Make Models Match

Aug. 9, 2011
Readers explain how differences in pressure can arise.

As part of our refinery expansion, we must confirm the capacity of a schedule-80 crude-oil-desalter wastewater line. It's a 2,500-ft pipeline consisting of two heat exchangers and a mix of 3-in. and 4-in. pipe emptying into a slop-oil decanter operating at 5 psig. We're hoping that capacity can be increased by 25%. We collected some data using existing pressure gauges. An initial hydraulic study with software using equations from Crane Technical Paper No. 410 indicated there is an "extra" 65 psi when 125 gal/min of brine flows at 160 psig. However, another study done using different Crane-based software gave about-50-psig extra pressure. How could two programs produce such different results?

"Why is there a difference between two programs that both use the Darcy method?" This should be expanded to a more general question: "Why isn't my system working the way I think it should?" It doesn't matter whether you are comparing the results of two different programs, calculated results against system instrumentation, or how the system works now versus two years ago. The troubleshooting method is the same.

The first assumption I will make is that difference in pressure is due to a problem in building the model used by each program rather than the accuracy of the programs, especially since both use the Darcy method for calculating the pipeline head loss.

So let's start by seeing what system items could result in a large difference in head loss or pressure difference between what you expect and what you see.

The system is described as pipeline and heat exchangers, so let's concentrate on those two elements. Items that can affect the model are:

1. differences in pipe diameter — since the system includes both 3-in. and 4-in. pipe, the diameters used in the models may not match, which can significantly impact head loss;

2. schedule — while the system uses schedule-80 pipe, some programs default to schedule 40, again resulting in a large difference in head loss;

3. elevations — if those of system boundaries and junctions between pipelines aren't the same in the models, calculated pressure will vary;

4. head loss characteristics in the heat exchangers — if not modeled comparably, pressure values will differ; and

5. pipe roughness — while the value used normally doesn't have a major impact, for a 2,500-ft pipeline it could account for the difference.

The best way to troubleshoot a model is to start at one end, and compare the pressures and flow rates in each section of the system. For example, let's assume the inlet pressures in both models are 160 psig, and the flow rate through the system is 125 gal/min. Based on those input values each program should calculate the same head loss for the first section of pipeline. If the head losses differ, check the diameters, schedule and roughness until the results match. Next, if the outlet pressures differ between the two models, check the elevations. Repeat these two steps for each pipe segment in the system. With the heat exchangers, the inlet pressures should match, as should the calculated head loss and differential pressures. If not, check the head loss characteristics used.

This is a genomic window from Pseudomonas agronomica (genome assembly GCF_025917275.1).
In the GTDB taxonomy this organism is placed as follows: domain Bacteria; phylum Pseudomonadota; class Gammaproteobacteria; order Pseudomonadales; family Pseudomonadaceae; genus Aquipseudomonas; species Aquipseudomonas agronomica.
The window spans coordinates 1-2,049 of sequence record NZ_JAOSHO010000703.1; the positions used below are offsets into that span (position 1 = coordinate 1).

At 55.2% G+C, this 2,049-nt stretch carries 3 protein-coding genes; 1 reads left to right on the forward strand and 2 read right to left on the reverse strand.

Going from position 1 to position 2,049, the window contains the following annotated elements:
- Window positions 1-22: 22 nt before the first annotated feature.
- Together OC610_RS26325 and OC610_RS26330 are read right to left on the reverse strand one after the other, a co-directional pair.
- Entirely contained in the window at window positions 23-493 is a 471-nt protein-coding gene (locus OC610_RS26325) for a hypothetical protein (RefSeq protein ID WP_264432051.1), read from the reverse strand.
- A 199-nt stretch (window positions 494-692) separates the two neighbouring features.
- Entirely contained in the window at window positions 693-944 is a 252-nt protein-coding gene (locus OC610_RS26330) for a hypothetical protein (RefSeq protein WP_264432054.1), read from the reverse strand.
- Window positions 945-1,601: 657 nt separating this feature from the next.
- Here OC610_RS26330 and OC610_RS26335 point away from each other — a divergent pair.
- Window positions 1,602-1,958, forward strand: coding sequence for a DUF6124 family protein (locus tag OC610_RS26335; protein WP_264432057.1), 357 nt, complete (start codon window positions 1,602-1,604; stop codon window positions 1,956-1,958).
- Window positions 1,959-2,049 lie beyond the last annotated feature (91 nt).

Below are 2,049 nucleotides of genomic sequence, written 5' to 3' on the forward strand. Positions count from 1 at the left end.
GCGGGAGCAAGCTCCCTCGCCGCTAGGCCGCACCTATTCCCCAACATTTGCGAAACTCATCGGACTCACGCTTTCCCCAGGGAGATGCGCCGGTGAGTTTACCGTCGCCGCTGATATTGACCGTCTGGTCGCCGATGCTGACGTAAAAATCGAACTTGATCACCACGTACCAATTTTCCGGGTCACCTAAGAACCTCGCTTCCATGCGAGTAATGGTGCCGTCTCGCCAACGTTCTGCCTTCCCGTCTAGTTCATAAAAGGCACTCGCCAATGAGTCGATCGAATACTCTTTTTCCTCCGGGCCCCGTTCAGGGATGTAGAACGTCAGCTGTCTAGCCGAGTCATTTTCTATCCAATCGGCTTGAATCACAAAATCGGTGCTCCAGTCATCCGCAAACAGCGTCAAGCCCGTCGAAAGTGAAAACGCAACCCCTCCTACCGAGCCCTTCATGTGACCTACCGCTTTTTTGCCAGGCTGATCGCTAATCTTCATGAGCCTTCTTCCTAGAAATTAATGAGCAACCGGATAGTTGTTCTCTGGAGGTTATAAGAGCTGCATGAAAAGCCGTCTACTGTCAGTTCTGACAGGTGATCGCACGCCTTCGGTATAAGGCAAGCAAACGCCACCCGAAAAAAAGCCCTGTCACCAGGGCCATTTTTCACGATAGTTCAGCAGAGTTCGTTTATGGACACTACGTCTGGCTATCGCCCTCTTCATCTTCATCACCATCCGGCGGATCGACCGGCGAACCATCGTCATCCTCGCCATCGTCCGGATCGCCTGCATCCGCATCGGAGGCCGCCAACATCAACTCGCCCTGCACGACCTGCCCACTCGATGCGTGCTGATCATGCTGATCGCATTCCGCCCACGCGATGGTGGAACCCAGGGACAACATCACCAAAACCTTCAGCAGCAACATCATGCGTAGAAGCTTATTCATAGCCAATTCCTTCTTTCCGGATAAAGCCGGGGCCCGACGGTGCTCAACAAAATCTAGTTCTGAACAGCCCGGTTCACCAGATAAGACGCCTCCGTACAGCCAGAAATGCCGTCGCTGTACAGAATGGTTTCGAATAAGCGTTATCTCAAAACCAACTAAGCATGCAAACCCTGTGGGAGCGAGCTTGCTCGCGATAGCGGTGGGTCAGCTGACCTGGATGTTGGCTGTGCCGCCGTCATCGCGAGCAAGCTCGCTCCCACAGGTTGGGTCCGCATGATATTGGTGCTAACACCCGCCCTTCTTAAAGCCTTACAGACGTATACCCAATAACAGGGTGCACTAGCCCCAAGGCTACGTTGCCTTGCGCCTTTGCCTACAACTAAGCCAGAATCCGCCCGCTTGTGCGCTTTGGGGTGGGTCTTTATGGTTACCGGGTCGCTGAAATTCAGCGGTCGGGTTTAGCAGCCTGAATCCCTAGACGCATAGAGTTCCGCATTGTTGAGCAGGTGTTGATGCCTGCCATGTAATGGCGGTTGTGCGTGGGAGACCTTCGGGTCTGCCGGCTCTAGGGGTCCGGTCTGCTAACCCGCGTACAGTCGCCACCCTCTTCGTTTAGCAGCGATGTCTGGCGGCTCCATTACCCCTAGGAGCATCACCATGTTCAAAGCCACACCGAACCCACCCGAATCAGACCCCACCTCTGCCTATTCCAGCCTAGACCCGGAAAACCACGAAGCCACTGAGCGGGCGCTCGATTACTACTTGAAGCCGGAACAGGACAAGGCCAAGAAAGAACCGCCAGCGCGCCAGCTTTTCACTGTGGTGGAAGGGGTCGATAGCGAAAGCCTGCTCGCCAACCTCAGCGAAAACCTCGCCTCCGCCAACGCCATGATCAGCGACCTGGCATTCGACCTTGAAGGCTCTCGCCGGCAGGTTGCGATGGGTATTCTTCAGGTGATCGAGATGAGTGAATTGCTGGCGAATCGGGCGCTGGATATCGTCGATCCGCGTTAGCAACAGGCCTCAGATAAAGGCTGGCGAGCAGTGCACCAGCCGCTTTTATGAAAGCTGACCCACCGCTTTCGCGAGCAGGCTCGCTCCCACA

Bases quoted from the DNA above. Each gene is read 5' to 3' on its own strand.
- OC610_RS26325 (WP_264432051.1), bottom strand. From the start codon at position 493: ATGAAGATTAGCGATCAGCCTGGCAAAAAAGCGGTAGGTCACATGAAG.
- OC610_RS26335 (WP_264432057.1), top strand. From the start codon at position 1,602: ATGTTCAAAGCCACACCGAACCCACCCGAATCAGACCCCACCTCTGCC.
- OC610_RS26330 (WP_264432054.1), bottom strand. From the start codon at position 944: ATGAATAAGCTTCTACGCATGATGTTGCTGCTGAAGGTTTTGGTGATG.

Engineering programs provide a rapid way of performing tedious calculations but it is important that the person using the results has the ability to troubleshoot the system and model and to determine if the difference is caused by the model or the actual system.
Ray Hardee, chief engineer
Engineered Software, Inc., Lacey, Wash.

I would start by collecting data. To understand the pipe system, two curves are necessary — the friction-flow curve and the pump head-flow curve. Other information will also be needed, including: the elevation profile; a detailed description of all pipe and fittings as an isometric or table; the pressure drops for the heat exchangers; the pipe schedule; and the condition of the pipe inside surface (it could be rusted or scaled). This information will be required to create a pressure drop versus flow rate curve.

If it is an existing pipeline, it probably employs a control valve. In the days of low energy costs, some companies specified the valve dP = 50% of the line friction loss for "better control." This could be one cause of the unexpectedly high pressure drop.
Art Krugler, president
Krugler Engineering Group, Whittier, Calif.